The Metals Company Success: Deep-Water Collector Vehicle Tested At Depth Of Almost 2,500 Meters – by Johnna Crider (Clean Technica – May 7, 2022)

The Metals Company announced along with Allseas the successful results of a deep-water test of its polymetallic nodule collector vehicle in the Atlantic Ocean. The vehicle was tested at a depth of almost 2,500 meters.

You may remember my previous articles about The Metals Company, and my two interviews with CEO Gerard Barron. I’ve been following the progress of The Metals Company since before they changed their name from Deep Green. To recap, I’ll briefly share what their focus is.

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This Mining Executive Is Fighting Her Own Industry to Protect the Environment – by Aryn Baker (Time Magazine – April 13, 2022)

In her 16-year career in the mining industry, Renee Grogan has battled hostile environments, arduous work conditions, and the perception that women don’t belong at a mine site—let alone in a mining-company boardroom. But her biggest battle has only just begun: getting climate-conscious car buyers to care as much about how the metals going into their new electric-vehicle (EV) batteries are mined as they do about their carbon emissions.

“Consumers don’t generally know what their metal footprint looks like,” says Grogan, the co-founder and chief sustainability officer of California-based Impossible Mining, a battery-metal mining startup.

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We Don’t Need Nickel From Russia – by Johnna Crider (Clean Technica – April 15, 2022)

We don’t need nickel from Russia. There is a critical need for nickel and other EV battery metals worldwide, but we don’t need to get it from Russia. In March 2022, Morgan Stanley’s Adam Jonas shared worries about Russia’s outsized role in the nickel supply chain for EVs.

CNBC’s Phil LeBeau then discussed the note from Jonas. Jonas noted that Ford announced a target of 2 million EV unit sales by 2026, and that this will require a lot of EV battery metals. The question he posed was where Ford would source all of these raw materials. LeBeau pointed out that everyone in the auto industry has been talking about this issue for quite a while.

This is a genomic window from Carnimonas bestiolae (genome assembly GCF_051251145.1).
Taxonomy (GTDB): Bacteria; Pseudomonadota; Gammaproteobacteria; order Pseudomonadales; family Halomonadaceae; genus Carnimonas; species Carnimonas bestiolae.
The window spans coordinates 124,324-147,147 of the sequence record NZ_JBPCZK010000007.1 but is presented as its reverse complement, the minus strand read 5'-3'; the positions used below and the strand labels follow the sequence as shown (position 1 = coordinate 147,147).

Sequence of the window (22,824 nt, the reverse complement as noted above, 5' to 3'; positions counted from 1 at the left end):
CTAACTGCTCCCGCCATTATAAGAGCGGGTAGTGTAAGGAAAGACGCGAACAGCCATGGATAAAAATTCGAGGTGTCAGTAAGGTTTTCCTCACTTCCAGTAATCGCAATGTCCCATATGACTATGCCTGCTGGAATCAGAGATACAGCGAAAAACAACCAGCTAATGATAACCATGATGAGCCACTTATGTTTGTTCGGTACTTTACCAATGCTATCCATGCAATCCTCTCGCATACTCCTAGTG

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Seabed regulator accused of deciding deep sea’s future ‘behind closed doors’ – by Karen McVeigh (The Guardian – April 1, 2022)

The UN-affiliated organisation that oversees deep-sea mining, a controversial new industry, has been accused of failings of transparency after an independent body responsible for reporting on negotiations was kicked out.

The International Seabed Authority (ISA) is meeting this week at its council headquarters in Kingston, Jamaica, to develop regulations for the fledgling industry. But it emerged this week that Earth Negotiations Bulletin (ENB), a division of the International Institute for Sustainable Development (IISD), which has covered previous ISA negotiations, had not had its contract renewed.

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Seabed mineral exploration licences approved in the Cook Islands – by Caleb Fotheringham (RNZ – March 13, 2022)

Five kilometres deep on the Cook Islands seafloor, potato-shaped rocks pave the bottom loaded with expensive minerals like cobalt, copper, manganese and nickel. They’re called polymetallic nodules and three weeks ago the Cook Islands Prime Minister, Mark Brown referred to them as “golden apples”.

Brown made the comment during an official signing ceremony where three companies were awarded a seabed minerals exploration licence. The licence allows the companies to see if mining is a viable option which includes reviewing the environmental risks associated with the task.